Rather, we examine the "essential nature of the program" and assess what criteria are necessary to implement its purpose. Easley by Easley v. Snider, 36 F3d 297, 300 (3rd Cir 1994). These essential criteria include: a disability, a physical inability to complete any portion of four of the six ADLs without assistance, and the need for nursing home care without the in-home care of the spouse. SDSD argues that the type of care provided to the individual, i.e., physical performance of the ADLs and not psychological facilitation of them, is also an essential eligibility requirement. We do not agree. In reviewing the importance of the requirement to the program, we do not believe that providing physical assistance is necessary to fulfilling the program's aim of enabling spousal in-home treatment for severely disabled persons and thereby avoiding institutional care. See Pottgen v. Missouri St. High Sch. Activities Ass'n, 40 F3d 926, 930 (8th Cir 1994) (examining the importance of a requirement to the program in determining whether that requirement was an essential eligibility requirement of the program). This is not a situation as in Easley, where Pennsylvania's Attendant Care Program sought to provide persons with a level of independence "greater than one which does nothing more than keep and sustain persons out of institutions." 36 F3d at 303. There, a distinction between mental and physical disabilities was essential to enabling a higher level of independence. Here, no such distinction is essential to enabling spousal in-home care. We conclude that petitioner is an otherwise "qualified individual with a disability," because without assistance petitioner cannot physically perform any part of the six ADLs.

However, petitioner's denial of benefits was not "by reason of her disability." The ADA is meant "'to address discrimination in relation to nondisabled persons, rather than to eliminate all differences in levels or proportions of resources allocated and services provided to individuals with differing types of disabilities.'" Bailey v. Reynolds Metals, 153 Or App 498, 503, 959 P2d 84, rev den 327 Or 432 (1998) (quoting Williams v. Secretary of the Exec. Office of Human Serv., 414 Mass 551, 559, 609 NE2d 447, 454 (1993)).

Here, the rule is facially neutral. While SDSD's interpretation of the rule does screen out psychological assistance that facilitates the physical completion of ADLs by the client, it does not screen out mentally disabled patients. The agency's interpretation merely requires that their disabilities render them incapable of physically performing ADLs and, further, that they require physical assistance to fully complete the tasks. As SDSD points out, there are many mentally disabled persons who remain unable to physically perform ADLs with their spouses present, and those persons would be eligible for the program. Indeed, the reason that petitioner is treated differently is not because of her disability but because of the relationship between her inability to perform ADLs and the type of care necessary for their performance. Bailey, 153 Or App at 504.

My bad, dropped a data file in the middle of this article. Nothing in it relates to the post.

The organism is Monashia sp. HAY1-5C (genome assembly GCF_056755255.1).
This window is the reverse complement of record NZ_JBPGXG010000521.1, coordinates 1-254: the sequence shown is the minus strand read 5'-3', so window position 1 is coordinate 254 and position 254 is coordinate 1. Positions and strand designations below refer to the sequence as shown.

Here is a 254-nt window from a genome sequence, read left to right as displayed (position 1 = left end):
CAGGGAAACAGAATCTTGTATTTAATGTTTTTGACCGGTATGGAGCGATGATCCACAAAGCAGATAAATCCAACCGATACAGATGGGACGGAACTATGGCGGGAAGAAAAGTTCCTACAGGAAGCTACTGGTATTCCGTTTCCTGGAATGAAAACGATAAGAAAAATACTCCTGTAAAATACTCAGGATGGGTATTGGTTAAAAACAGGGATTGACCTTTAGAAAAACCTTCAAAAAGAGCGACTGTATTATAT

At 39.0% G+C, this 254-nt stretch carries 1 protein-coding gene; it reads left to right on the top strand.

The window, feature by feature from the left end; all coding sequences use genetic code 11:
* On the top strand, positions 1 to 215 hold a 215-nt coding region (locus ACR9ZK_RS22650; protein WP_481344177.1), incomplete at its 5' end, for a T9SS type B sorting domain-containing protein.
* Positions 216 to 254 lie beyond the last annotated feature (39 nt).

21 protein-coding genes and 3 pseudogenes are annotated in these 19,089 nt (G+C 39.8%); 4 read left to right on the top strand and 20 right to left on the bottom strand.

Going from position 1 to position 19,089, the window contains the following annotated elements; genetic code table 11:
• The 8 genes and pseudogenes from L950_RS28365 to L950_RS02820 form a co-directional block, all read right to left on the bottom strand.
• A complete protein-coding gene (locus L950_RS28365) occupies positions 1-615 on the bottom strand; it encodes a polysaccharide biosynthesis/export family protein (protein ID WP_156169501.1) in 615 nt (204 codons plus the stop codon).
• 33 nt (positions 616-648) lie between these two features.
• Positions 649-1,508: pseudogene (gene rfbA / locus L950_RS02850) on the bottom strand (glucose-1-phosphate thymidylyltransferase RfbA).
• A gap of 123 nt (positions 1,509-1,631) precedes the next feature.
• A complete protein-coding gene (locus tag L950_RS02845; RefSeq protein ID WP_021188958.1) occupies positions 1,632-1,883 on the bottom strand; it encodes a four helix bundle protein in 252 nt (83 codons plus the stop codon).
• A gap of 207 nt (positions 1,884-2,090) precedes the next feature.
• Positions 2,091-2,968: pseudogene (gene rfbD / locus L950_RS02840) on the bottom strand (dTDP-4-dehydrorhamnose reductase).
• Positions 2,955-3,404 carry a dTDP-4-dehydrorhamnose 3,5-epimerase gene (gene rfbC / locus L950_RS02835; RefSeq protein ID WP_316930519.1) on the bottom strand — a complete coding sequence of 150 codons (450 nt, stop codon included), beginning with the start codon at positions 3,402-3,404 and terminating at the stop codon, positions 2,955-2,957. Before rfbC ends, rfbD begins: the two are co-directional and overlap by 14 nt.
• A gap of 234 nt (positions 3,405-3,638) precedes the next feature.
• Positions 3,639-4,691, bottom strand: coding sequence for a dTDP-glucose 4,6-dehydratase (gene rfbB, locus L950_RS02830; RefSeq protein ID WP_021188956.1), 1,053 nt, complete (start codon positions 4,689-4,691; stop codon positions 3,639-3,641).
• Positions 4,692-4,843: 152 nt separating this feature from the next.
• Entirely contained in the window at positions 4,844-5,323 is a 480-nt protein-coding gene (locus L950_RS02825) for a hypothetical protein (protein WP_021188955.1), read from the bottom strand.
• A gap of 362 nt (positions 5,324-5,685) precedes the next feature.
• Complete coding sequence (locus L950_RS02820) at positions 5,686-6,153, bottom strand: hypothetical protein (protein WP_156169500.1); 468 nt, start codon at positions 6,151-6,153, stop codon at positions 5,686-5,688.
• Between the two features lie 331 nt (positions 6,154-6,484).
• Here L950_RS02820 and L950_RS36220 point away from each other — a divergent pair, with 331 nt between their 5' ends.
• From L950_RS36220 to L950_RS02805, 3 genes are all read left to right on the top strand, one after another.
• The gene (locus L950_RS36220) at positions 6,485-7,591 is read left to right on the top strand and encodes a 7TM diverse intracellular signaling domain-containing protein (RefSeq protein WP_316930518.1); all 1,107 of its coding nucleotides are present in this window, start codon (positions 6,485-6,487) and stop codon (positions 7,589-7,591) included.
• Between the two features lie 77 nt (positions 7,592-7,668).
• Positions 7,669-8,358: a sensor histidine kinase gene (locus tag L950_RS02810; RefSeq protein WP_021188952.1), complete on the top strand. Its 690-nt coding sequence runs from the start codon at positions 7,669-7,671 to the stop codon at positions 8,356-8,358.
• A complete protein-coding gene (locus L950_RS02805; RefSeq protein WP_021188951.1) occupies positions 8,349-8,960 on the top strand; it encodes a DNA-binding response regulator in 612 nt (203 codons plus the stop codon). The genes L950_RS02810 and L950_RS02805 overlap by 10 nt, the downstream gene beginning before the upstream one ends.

The ADA does not require "that all disabled persons have identical access to benefits * * * or prohibit meaningful distinctions between different groups of disabled persons," but it does require meaningful access to benefits, with non-prejudicial treatment based upon reasonable factors. Id. at 502-03 (emphasis in original). See also Harding v. Winn-Dixie Stores, Inc., 907 F Supp 386, 390 (MD Fla 1995). "[T]o assure meaningful access, reasonable accommodations in the grantee's program or benefit may have to be made." Alexander v. Choate, 469 US 287, 301, 105 S Ct 712, 83 L Ed 2d 661 (1985).

Petitioner's argument, then, reduces to a "disparate impact" case. However, petitioner has not established how SDSD's interpretation of its rule has such a disparate impact as to deny mentally disabled persons "meaningful access" to the program. See Hunsaker v. Contra Costa County, 149 F3d 1041, 1043 (9th Cir 1998) (disparate impact discrimination is actionable only if it denies "meaningful access" to public benefits). As stated above, mentally disabled persons are as eligible for the program as persons who are not mentally disabled. Petitioner points to her own "unique" circumstances as proof that the program "tend[s] to screen out" mentally disabled individuals. 28 CFR § 35.130(b)(8) (1999). However, that rule does not "eliminate the need to show a denial of meaningful access * * * in disparate impact cases." Hunsaker, 149 F3d at 1043. We empathize with petitioner's unfortunate situation, but we cannot say that it demonstrates an exclusion of mentally disabled patients, rendering the petitioner's access to the program unmeaningful.

This conclusion is also founded on the context of the program itself. As in Does 1-5 v. Chandler, 83 F3d 1150, 1155 (9th Cir 1996), it is undisputed that Oregon is not required to have the spousal pay program at all. In providing the benefit, the program may recognize "meaningful distinctions between different groups of disabled persons." Bailey, 153 Or App at 502. Oregon's program recognizes the difference between persons who are physically incapable of performing ADLs under anyone's care and those who are capable under a spouse's care. It thus recognizes the type of care that the spouse must remain at home to provide. Being "visibly present" and "actually performing" an ADL are two qualitatively different activities. In enacting the benefit program, the legislature focused on compensating spouses for the care they provide as the mechanism to enable in-home care and avoid institutional care. See ORS 411.803. Thus, it is reasonable for SDSD to focus implementation of its compensation program on the type of care a spouse is required to provide.

While the type of care the spouse provides is not "essential" to achieving the purpose of the program, it is a reasonable basis on which to measure the benefits of the program. Because that focus is not prejudicial and does not deny mentally disabled persons "meaningful access" to the program, SDSD's interpretation does not violate Title II of the ADA. See Alexander, 469 US at 301.

Petitioner urges that "for the same reasons that [SDSD] has discriminated against [petitioner] under Title II of the ADA, it has discriminated against her under the [Rehabilitation Act]." The analysis under the Rehabilitation Act is similar to that under Title II of the ADA. See Weinreich, 114 F3d at 978. Thus, for the same reasons that we reject petitioner's ADA argument, we reject her Rehabilitation Act argument.